Cats appears in an aspect ratio of approximately 2.39:1 on this Blu-ray Disc. For the most part, this became a pleasing presentation.
My only issues related to sharpness, and I suspect most of those issues stemmed from the less-than-quality computer animation. The movie’s soft spots tended to relate to the depiction of the characters, as some shots could be oddly ill-defined.
Those remained fairly infrequent, at least. This meant the majority of the film delivered nice clarity and accuracy.
Neither jagged edges nor moiré effects impacted the presentation, and edge haloes remained absent. Print flaws also failed to appear.
Cats offered a pretty broad palette, and the hues came across well. With a nice mix of reds, purples, greens and yellows, the colors appeared vivid.
Blacks seemed dark and deep, while shadows usually seemed pleasing. Again, CG effects could create some minor distractions, as the low-light shots felt a little thick at times, but these usually worked fine. Overall, this was a mostly appealing image.
Downconverted to Dolby TrueHD 7.1, the film’s Dolby Atmos soundtrack heavily favored music. This meant we got occasional impact from effects, but they lacked a lot of involvement.
Instead, the spectrum used the songs and score to fill the room, and it did so in a satisfying manner. The music spread across the channels nicely and used the mix to engage the viewer.
Audio quality worked well, as those important musical elements contributed fine range and clarity. The songs and score showed concise highs and warm low-end.
Speech felt natural and distinctive, while effects appeared accurate and well-defined. The track lacked the ambition for a high grade, but it seemed satisfactory for this project.
As we move to extras, we find an audio commentary from director Tom Hooper. He offers a running, screen-specific discussion of the source and its adaptation, story/character areas, cast and performances, sets and production design, music and choreography, visual effects and connected domains.
Overall, Hooper delivers a pretty solid look at the movie. He covers a nice array of domains and does so in an engaging manner, factors that turn this into an informative discussion.
10 featurettes follow, and 9 Lives runs seven minutes, 40 seconds. It offers notes from Hooper, producer Debra Hayward, costume designer Paco Delgado, production designer Eve Stewart, and actors Taylor Swift, Judi Dench, Rebel Wilson, Jason Derulo, Jennifer Hudson, James Corden, Francesca Hayward and Idris Elba.
“Lives” looks at cast and characters. It leans toward fluff but it produces a few useful details.
Singing Live spans two minutes, 20 seconds and involves Hooper, Swift, Derulo, Wilson, Corden, Hudson and production sound mixer Simon Hayes. This tells us about the use of on-set vocals in a fairly superficial manner.
With Making Macavity, we find a five-minute, 18-second reel that features Hooper, Elba, Swift and choreographer Andy Blankenbuehler. It looks at one of the movie’s big production numbers. Other than some good footage from rehearsals, this becomes a lackluster overview.
A Director’s Journey lasts a mere one minute, 31 seconds and offers info from Hooper, Debra Hayward, Corden, and Swift. It’s a lot of praise for the filmmaker.
Next comes Making Music, a four-minute, 37-second reel with Swift, Hooper, Hudson, Francesca Hayward, Corden, Derulo, Wilson, Debra Hayward, executive producer/composer Andrew Lloyd Webber and actor Judi Dench. It’s a lot of praise for Webber.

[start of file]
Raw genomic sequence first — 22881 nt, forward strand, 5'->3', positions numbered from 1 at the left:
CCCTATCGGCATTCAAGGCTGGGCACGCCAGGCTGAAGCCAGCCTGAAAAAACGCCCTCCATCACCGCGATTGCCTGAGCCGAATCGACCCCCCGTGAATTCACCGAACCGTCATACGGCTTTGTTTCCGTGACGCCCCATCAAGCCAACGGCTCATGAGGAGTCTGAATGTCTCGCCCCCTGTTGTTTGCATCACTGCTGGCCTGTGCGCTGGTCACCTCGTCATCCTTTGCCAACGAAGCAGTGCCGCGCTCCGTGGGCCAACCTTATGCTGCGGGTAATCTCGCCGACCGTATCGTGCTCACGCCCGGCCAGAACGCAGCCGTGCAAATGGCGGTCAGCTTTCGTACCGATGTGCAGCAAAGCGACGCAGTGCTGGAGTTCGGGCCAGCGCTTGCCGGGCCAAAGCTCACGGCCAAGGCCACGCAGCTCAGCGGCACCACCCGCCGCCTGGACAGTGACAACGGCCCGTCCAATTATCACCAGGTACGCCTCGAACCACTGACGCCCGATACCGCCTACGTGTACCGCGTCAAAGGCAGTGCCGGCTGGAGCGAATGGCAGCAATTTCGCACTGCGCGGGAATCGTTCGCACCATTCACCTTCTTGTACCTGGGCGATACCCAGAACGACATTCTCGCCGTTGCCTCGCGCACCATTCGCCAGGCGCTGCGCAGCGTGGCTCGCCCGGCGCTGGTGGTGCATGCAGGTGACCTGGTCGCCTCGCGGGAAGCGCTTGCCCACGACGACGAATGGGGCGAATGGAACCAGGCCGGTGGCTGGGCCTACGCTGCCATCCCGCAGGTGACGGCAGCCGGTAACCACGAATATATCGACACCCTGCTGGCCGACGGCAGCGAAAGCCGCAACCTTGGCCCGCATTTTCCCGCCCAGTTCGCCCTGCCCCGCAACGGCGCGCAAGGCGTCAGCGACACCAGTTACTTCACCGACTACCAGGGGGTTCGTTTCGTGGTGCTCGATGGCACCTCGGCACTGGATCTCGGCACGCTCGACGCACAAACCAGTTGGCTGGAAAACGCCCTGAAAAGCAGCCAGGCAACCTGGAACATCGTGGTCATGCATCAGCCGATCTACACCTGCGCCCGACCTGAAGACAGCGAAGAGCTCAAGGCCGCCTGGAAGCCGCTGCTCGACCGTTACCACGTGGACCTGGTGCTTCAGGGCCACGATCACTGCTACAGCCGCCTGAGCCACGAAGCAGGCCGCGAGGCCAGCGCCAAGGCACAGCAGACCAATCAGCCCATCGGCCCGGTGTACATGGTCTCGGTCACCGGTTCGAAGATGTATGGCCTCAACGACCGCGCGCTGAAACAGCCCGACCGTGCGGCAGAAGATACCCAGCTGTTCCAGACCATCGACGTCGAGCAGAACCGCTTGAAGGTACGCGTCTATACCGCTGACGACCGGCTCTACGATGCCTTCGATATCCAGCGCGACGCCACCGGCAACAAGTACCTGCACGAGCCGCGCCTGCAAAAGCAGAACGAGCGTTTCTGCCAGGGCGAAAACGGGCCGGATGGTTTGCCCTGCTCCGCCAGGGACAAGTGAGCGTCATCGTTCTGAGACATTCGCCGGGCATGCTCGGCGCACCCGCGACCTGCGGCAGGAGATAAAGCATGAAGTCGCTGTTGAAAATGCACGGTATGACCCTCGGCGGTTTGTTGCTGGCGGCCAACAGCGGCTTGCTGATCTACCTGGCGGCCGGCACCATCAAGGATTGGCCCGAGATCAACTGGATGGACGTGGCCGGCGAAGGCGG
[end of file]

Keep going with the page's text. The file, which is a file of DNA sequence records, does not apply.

The Art of Dance goes for four minutes, 54 seconds and delivers remarks from Hudson, Derulo, Corden, Blankenbuehler, Hooper, and actors Robbie Fairchild and Steven McRae. It’s a lot of praise for Blankenbuehler.
After this we get Scaling Up, a four-minute, 16-second featurette that offers info from Elba, Hudson, Derulo, Swift, Corden, Wilson, Hooper, Stewart, Blankenbuehler, director of photography Christopher Ross, set decorator Michael Standish and model maker Hannah Lyons.
We learn about the movie’s enormous sets. Despite a few interesting tidbits, most of the show acts to hype the production.
A Little Magic runs three minutes, six seconds and delivers comments from Hooper, Corden, Swift, Hudson, Debra Hayward, Francesca Hayward, VFX consultant Steve Preeg and actor Mette Towley.
“Magic” delivers a quick overview of the movie’s visual effects. Like its peers, it lacks substance.
Up next, The Dancers breaks into four sections that fill a total of 11 minutes, 26 seconds. We discover comments from Hudson, Elba, Francesca Hayward, Fairchild, Wilson, Dench, Towley, and actors Naoimh Morgan, Danny Collins, and Laurent and Larry Bourgeois.
Here we find out how much the dancers care about their craft. It’s another puffy piece.
Finally, Cat School occupies two minutes, 43 seconds with statements from Swift, Hudson, Elba, Hooper, Francesca Hayward, Corden, Wilson, Dench and cat movement specialist Sarah Dowling. This tells us a little about the actors’ training. It tells us little of interest but we get some good rehearsal footage.
The disc opens with an ad for Downton Abbey. No trailer for Cats appears here.
Both a critical disaster and a box office bomb, Cats provides one of the most “what were they thinking?” big-budget affairs in recent memory. Despite a good cast, the movie ends up as a plodding, bizarre mess. The Blu-ray brings pretty positive picture and audio along with an erratic set of supplements highlighted by an informative commentary. Cats is so weird that it should be probably be seen to be believed, but don’t expect to actually enjoy it.